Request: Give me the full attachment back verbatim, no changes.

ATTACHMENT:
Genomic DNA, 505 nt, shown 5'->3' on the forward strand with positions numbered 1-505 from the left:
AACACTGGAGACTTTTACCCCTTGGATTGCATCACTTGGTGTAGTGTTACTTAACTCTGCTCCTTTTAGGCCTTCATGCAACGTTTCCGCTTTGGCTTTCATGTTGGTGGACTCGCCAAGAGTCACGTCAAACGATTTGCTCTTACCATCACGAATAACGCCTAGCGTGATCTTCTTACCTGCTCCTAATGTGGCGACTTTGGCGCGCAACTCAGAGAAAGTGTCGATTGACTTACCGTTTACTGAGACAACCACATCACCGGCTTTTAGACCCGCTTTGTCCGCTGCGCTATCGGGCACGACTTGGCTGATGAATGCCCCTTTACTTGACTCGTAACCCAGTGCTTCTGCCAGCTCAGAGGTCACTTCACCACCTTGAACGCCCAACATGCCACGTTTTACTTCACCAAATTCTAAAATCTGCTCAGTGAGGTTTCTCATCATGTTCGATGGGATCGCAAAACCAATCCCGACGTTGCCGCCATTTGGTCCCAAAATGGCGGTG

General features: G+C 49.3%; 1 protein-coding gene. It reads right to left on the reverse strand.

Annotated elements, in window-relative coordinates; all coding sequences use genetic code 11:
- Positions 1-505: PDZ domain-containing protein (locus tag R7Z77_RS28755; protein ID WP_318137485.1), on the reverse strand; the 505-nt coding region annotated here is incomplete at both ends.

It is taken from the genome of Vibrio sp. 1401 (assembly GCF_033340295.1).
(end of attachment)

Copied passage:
Genomic DNA, 505 nt, shown 5'->3' on the forward strand with positions numbered 1-505 from the left:
AACACTGGAGACTTTTACCCCTTGGATTGCATCACTTGGTGTAGTGTTACTTAACTCTGCTCCTTTTAGGCCTTCATGCAACGTTTCCGCTTTGGCTTTCATGTTGGTGGACTCGCCAAGAGTCACGTCAAACGATTTGCTCTTACCATCACGAATAACGCCTAGCGTGATCTTCTTACCTGCTCCTAATGTGGCGACTTTGGCGCGCAACTCAGAGAAAGTGTCGATTGACTTACCGTTTACTGAGACAACCACATCACCGGCTTTTAGACCCGCTTTGTCCGCTGCGCTATCGGGCACGACTTGGCTGATGAATGCCCCTTTACTTGACTCGTAACCCAGTGCTTCTGCCAGCTCAGAGGTCACTTCACCACCTTGAACGCCCAACATGCCACGTTTTACTTCACCAAATTCTAAAATCTGCTCAGTGAGGTTTCTCATCATGTTCGATGGGATCGCAAAACCAATCCCGACGTTGCCGCCATTTGGTCCCAAAATGGCGGTG

General features: G+C 49.3%; 1 protein-coding gene. It reads right to left on the reverse strand.

Annotated elements, in window-relative coordinates; all coding sequences use genetic code 11:
- Positions 1-505: PDZ domain-containing protein (locus tag R7Z77_RS28755; protein ID WP_318137485.1), on the reverse strand; the 505-nt coding region annotated here is incomplete at both ends.

It is taken from the genome of Vibrio sp. 1401 (assembly GCF_033340295.1).